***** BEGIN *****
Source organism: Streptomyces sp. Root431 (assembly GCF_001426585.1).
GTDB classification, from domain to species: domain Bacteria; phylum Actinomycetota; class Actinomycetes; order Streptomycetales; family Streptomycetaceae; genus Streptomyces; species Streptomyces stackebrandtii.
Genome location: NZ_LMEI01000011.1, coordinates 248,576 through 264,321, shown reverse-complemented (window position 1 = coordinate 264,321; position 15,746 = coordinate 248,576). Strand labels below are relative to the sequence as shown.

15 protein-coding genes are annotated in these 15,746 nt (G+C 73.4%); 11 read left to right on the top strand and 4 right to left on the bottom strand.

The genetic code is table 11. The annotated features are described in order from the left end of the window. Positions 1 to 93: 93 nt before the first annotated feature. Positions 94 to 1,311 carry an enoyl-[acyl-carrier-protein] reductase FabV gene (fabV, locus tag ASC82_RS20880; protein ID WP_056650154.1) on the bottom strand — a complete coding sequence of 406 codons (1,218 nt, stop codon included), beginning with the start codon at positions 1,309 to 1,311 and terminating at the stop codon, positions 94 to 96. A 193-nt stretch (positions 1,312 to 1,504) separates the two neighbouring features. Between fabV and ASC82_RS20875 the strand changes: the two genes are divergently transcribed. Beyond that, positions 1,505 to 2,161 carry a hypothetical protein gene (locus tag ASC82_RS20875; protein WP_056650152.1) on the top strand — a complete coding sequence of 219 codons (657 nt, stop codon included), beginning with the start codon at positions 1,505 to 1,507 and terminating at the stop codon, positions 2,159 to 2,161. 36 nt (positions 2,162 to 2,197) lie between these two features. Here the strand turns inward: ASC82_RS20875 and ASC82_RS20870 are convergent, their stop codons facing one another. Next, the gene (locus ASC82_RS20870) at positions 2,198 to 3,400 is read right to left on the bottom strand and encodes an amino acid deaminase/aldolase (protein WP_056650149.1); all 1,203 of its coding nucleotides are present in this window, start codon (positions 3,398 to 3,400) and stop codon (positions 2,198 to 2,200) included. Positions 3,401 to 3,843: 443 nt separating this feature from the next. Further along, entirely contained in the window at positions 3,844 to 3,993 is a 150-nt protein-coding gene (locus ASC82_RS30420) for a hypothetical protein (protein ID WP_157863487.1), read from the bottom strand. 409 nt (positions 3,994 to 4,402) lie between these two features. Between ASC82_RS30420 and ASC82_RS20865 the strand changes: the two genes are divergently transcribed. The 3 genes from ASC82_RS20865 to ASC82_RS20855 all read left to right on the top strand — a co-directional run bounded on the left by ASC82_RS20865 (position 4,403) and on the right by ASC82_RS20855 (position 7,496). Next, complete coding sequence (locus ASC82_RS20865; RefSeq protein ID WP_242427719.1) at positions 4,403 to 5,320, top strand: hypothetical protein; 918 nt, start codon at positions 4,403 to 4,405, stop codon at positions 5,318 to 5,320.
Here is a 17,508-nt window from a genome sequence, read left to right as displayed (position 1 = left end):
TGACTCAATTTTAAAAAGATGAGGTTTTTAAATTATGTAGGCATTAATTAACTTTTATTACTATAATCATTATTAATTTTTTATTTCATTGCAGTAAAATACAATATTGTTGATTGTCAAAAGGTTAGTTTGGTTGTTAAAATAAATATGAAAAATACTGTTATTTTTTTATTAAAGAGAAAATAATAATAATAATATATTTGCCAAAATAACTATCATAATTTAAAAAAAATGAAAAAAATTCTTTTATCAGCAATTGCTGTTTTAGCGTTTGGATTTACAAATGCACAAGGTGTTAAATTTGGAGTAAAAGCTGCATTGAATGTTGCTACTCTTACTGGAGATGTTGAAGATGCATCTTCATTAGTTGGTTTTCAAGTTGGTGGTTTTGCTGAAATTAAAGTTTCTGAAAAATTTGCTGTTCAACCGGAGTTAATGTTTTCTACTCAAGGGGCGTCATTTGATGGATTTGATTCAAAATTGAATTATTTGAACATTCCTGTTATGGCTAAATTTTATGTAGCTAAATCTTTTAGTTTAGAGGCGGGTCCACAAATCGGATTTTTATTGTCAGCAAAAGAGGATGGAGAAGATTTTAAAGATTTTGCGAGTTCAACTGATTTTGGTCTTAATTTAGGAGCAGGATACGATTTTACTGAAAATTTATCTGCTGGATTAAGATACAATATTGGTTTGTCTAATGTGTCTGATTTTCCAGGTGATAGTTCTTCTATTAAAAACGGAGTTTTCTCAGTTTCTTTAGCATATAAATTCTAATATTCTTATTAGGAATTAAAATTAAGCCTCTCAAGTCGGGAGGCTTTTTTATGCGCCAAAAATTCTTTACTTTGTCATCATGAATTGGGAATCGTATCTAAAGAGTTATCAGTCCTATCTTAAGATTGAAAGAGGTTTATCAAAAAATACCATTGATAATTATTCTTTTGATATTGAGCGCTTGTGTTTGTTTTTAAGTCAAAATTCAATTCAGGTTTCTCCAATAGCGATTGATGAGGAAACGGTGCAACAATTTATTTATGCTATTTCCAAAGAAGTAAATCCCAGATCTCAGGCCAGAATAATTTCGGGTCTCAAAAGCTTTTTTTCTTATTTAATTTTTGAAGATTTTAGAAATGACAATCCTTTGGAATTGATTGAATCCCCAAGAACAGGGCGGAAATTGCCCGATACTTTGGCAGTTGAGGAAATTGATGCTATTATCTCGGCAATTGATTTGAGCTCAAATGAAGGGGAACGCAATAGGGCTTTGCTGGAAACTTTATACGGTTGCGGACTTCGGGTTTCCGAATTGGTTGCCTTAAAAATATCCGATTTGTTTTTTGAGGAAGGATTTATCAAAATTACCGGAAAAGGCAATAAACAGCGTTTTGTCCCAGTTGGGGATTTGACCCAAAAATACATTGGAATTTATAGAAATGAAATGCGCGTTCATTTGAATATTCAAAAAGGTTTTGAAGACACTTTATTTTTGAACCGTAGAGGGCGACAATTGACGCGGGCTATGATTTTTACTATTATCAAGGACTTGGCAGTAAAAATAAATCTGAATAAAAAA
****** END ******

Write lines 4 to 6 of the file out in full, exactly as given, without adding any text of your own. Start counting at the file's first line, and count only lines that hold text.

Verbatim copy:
15 protein-coding genes are annotated in these 15,746 nt (G+C 73.4%); 11 read left to right on the top strand and 4 right to left on the bottom strand.

The genetic code is table 11. The annotated features are described in order from the left end of the window. Positions 1 to 93: 93 nt before the first annotated feature. Positions 94 to 1,311 carry an enoyl-[acyl-carrier-protein] reductase FabV gene (fabV, locus tag ASC82_RS20880; protein ID WP_056650154.1) on the bottom strand — a complete coding sequence of 406 codons (1,218 nt, stop codon included), beginning with the start codon at positions 1,309 to 1,311 and terminating at the stop codon, positions 94 to 96. A 193-nt stretch (positions 1,312 to 1,504) separates the two neighbouring features. Between fabV and ASC82_RS20875 the strand changes: the two genes are divergently transcribed. Beyond that, positions 1,505 to 2,161 carry a hypothetical protein gene (locus tag ASC82_RS20875; protein WP_056650152.1) on the top strand — a complete coding sequence of 219 codons (657 nt, stop codon included), beginning with the start codon at positions 1,505 to 1,507 and terminating at the stop codon, positions 2,159 to 2,161. 36 nt (positions 2,162 to 2,197) lie between these two features. Here the strand turns inward: ASC82_RS20875 and ASC82_RS20870 are convergent, their stop codons facing one another. Next, the gene (locus ASC82_RS20870) at positions 2,198 to 3,400 is read right to left on the bottom strand and encodes an amino acid deaminase/aldolase (protein WP_056650149.1); all 1,203 of its coding nucleotides are present in this window, start codon (positions 3,398 to 3,400) and stop codon (positions 2,198 to 2,200) included. Positions 3,401 to 3,843: 443 nt separating this feature from the next. Further along, entirely contained in the window at positions 3,844 to 3,993 is a 150-nt protein-coding gene (locus ASC82_RS30420) for a hypothetical protein (protein ID WP_157863487.1), read from the bottom strand. 409 nt (positions 3,994 to 4,402) lie between these two features. Between ASC82_RS30420 and ASC82_RS20865 the strand changes: the two genes are divergently transcribed. The 3 genes from ASC82_RS20865 to ASC82_RS20855 all read left to right on the top strand — a co-directional run bounded on the left by ASC82_RS20865 (position 4,403) and on the right by ASC82_RS20855 (position 7,496). Next, complete coding sequence (locus ASC82_RS20865; RefSeq protein ID WP_242427719.1) at positions 4,403 to 5,320, top strand: hypothetical protein; 918 nt, start codon at positions 4,403 to 4,405, stop codon at positions 5,318 to 5,320.
Here is a 17,508-nt window from a genome sequence, read left to right as displayed (position 1 = left end):